Day 2 started with Brian Helmkamp's talk on Docker. We missed the initial part of the talk. He talked about basics of Docker, how to deploying in container environment. He also discussed about deploying a Rails app using docker and how it makes very easy to deploy different parts of the system using docker very easily.
Zachary Scott gave next talk introducing Ruby Core team and how it works, how it collaborates, developer meetings, how anyone can contribute to MRI. We also had a Friday hug in this talk :) This talk combined with Hiroshi's lightning talk on the first day was great insight into CRuby development.
After the break, Pioter Solnica gave an excellent talk on Convenience vs Simplicity. He talked about convenience offered by ActiveRecord may not be simple to understand. The things such as input conversion, validation are convenient to use as a developer but not necessarily simple to understand. He also discussed presenters, immutable data structures, Adamantium for creating immutable objects in Ruby. In the second part of the talk, he talked about relations and how they can be used in composing queries. He explained this idea using Ruby Object Mapper. It uses Axiom as underlying relational algebra instead of Arel. Its an interesting project to checkout.
After that our very own Anil Wadghule talked on Solid Design Principles in Ruby. His emphasis was on following designs than patterns. He also showed code examples and refactored them after applying principles. His talk was good insight into understanding what are these Solid principles and how they can be applied in real life.
We skipped the session after lunch and roamed around talking with people. We had an interesting discussion about hiring Ruby on Rails developers, interview processes etc.
Then lightning talks started. Sheng-Loong-Su talked first on using Algorithms for Trading. He talked about collecting data using feeder, preparing trading signals using strategy and making decision based on trading signals. One of the best talks of day 2 was by Grzegorz Witek on how he is traveling the world without getting burned out and still happily programming. He talked about his experiences in different countries being a Nomadic Programmer. It was one of the best inspirational talks according to me. The last lightning talk was about Using Vagrant for setting up Dev environment by Shuwei and Arathi.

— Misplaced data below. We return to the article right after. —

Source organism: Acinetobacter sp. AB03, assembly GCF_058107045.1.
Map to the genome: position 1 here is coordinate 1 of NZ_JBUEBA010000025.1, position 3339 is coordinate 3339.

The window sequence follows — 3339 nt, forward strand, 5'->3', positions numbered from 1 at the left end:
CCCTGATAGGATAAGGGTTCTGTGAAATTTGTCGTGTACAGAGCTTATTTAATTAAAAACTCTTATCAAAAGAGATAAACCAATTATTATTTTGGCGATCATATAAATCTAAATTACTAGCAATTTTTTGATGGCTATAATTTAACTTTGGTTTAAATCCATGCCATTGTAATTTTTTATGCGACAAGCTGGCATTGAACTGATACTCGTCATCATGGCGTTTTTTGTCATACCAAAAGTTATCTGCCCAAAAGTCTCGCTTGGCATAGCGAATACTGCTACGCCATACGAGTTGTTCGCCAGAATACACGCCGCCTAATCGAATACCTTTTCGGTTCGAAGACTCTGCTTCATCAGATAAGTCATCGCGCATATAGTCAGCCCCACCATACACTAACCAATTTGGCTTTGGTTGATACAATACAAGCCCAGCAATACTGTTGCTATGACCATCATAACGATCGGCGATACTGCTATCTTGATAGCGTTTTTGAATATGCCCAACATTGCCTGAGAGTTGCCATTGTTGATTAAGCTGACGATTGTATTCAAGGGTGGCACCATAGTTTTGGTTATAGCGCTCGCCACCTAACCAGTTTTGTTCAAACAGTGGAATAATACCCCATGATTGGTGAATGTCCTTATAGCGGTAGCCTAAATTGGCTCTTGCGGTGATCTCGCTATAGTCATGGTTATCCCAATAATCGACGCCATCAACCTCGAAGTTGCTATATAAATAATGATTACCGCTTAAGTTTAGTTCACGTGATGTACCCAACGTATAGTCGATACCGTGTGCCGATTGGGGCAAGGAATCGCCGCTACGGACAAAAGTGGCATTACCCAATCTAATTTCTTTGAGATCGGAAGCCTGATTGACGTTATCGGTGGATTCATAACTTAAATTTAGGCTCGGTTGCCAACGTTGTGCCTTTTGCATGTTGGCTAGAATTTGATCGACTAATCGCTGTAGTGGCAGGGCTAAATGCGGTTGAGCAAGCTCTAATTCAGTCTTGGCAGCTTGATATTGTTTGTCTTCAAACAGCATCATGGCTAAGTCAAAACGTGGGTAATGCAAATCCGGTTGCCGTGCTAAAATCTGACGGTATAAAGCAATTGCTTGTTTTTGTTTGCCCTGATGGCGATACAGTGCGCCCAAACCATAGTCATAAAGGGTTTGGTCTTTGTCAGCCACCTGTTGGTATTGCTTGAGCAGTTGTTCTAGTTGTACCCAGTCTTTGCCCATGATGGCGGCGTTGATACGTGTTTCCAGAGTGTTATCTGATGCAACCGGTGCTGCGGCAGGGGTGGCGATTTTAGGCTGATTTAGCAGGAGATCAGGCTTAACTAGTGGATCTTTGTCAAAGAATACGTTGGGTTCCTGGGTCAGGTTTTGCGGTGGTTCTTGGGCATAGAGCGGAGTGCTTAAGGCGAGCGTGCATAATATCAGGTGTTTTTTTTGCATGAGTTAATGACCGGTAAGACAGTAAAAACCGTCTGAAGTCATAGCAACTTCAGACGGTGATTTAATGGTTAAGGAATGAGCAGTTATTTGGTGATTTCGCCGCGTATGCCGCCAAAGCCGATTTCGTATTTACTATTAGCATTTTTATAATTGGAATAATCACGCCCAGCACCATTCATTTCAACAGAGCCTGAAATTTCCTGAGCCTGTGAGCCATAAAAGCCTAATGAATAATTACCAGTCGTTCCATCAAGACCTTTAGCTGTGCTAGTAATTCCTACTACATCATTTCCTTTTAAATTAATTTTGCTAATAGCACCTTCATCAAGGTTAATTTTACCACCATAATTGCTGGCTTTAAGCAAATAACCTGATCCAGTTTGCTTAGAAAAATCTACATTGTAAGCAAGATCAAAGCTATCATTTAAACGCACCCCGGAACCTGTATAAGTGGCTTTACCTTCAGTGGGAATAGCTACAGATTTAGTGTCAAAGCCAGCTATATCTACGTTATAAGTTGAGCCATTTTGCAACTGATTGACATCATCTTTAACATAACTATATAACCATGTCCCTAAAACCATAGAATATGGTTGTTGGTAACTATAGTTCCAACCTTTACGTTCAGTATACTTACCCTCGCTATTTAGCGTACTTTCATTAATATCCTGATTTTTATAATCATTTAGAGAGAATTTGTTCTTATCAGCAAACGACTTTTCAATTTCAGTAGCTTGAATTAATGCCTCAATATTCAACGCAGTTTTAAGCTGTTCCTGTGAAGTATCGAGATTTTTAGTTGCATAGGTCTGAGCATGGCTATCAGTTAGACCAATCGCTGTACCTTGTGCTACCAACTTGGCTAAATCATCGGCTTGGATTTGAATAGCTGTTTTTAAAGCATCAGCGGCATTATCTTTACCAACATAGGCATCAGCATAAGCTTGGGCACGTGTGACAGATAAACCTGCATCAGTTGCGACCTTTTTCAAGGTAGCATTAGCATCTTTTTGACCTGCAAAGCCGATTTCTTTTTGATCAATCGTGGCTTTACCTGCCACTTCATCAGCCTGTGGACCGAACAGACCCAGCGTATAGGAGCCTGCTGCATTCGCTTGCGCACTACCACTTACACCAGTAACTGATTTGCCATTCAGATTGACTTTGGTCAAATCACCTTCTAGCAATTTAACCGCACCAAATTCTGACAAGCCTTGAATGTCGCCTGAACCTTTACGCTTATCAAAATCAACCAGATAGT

Nicholas Simmons talked on experience of building a Single page web app and back again to normal app. He gave real life metrics from Shopify and showed problems faced with single page apps, batman.js and how moving back to a normal app helped them.
Then chocolate man from Belgium, Christophe Philemotte, gave talk on Safety Nets: Learn to code with confidence. His talk was about how we can prevent code in long term using testing, static analysis using tools such as flog, flay, rubocop for removing duplication, reducing complexity, fixing warnings. He also talked about importance of code review. His code is present here. He also gave us excellent chocolates from Belgium.
And the last keynote by Aaron Patterson. As always, it was full of everything - tech stuff, jokes, puns.
He talked on how he is making performance improvements in Active Record, link generations. He showed some graphs with performance of various database adapters tested on Rails versions ranging from 2.3 to 4 to master. He urged everyone to report performance issues to the core team so that they are addressed quickly. This is the app used for doing performance testing by him.
And that ended talks at RDRC. We had an awesome after party where we discussed with lots of people about Ruby, Rails as well as other stuff. We would like to thank Winston for inviting us to RedDotRubyConf.
I am already looking at RDRC 2015.